Ministers of God should be men of good repute, capable of discreetly managing an interest after they have aroused it. We stand in great need of competent men, who will bring honor instead of disgrace upon the cause which they represent. GW 439.1

Ministers should be examined especially to see if they have an intelligent understanding of the truth for this time, so that they can give a connected discourse upon the prophecies or upon practical subjects. If they cannot clearly present Bible subjects, they need to be hearers and learners still. In order to be teachers of Bible truth, they should earnestly and prayerfully search the Scriptures, and become conversant with them. All these things should be carefully and prayerfully considered before men are sent into the field of labor.—Testimonies for the Church 4:406, 407. GW 439.2


In Timothy, Paul saw one who appreciated the sacredness of the work of a minister, who was not appalled at the prospect of suffering and persecution, and who was willing to be taught. Yet the apostle did not venture to take the responsibility of giving Timothy, an untried youth, a training in the gospel ministry, without first fully satisfying himself in regard to his character and his past life. GW 439.3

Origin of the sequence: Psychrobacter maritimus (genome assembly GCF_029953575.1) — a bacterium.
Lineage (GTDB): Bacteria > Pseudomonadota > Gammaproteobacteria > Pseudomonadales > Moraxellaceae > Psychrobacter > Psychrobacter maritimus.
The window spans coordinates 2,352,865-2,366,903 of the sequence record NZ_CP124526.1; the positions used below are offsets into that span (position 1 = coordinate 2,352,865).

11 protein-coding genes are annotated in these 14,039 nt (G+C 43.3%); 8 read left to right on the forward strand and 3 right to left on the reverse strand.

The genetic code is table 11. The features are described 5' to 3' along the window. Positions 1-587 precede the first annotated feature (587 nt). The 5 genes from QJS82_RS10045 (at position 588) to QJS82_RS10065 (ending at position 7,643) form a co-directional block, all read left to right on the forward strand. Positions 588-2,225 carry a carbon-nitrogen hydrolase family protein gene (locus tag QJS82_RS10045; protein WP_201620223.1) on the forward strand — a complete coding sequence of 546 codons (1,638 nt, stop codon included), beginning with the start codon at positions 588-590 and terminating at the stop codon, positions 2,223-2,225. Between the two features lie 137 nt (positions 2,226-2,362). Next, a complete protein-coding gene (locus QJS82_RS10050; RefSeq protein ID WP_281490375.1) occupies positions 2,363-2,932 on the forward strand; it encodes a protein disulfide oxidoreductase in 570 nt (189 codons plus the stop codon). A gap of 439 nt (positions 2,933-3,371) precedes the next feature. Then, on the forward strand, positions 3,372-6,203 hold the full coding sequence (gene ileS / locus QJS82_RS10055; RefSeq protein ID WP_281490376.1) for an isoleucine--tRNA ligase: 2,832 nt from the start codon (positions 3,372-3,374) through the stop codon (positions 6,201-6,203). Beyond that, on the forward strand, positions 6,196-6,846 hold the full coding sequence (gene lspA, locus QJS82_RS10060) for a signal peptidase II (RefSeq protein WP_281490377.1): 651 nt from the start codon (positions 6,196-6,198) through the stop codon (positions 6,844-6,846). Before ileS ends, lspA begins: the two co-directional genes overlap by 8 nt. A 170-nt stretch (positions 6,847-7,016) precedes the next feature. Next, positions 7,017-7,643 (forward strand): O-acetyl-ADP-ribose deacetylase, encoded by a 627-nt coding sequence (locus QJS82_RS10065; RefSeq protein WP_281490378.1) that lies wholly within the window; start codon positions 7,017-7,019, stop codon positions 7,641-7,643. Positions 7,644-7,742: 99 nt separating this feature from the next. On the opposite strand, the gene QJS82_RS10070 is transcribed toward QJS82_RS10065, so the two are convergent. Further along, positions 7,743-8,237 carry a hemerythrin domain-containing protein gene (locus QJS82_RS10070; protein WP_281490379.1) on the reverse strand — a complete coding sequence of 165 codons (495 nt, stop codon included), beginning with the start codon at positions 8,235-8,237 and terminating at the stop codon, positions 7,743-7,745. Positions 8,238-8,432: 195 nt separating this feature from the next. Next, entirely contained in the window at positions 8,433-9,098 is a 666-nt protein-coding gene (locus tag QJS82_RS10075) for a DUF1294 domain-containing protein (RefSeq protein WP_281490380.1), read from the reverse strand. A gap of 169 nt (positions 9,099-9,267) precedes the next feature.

Timothy's father was a Greek and his mother a Jewess. From a child he had known the Scriptures. The piety that he saw in his home life was sound and sensible. The faith of his mother and his grandmother in the sacred oracles was to him a constant reminder of the blessing in doing God's will. The word of God was the rule by which these two godly women had guided Timothy. The spiritual power of the lessons that he had received from them kept him pure in speech and unsullied by the evil influences with which he was surrounded. Thus his home instructors had co-operated with God in preparing him to bear burdens. GW 440.1

Paul saw that Timothy was faithful, steadfast, and true, and he chose him as a companion in labor and travel. Those who had taught Timothy in his childhood were rewarded by seeing the son of their care linked in close fellowship with the great apostle GW 440.2

Paul loved Timothy, his “own son in the faith.” [1 Timothy 1:2.] The great apostle often drew the younger disciple out, questioning him in regard to Scripture history; and as they traveled from place to place, he carefully taught him how to do successful work. Both Paul and Silas, in all their association with Timothy, sought to deepen the impression that had already been made upon his mind, of the sacred, serious nature of the work of the gospel minister.—The Acts of the Apostles, 203, 204. GW 440.3


In his work, Timothy constantly sought Paul's advice and instruction. He did not move from impulse, but exercised consideration and calm thought, inquiring at every step, Is this the way of the Lord?—Idem, page 205. GW 440.4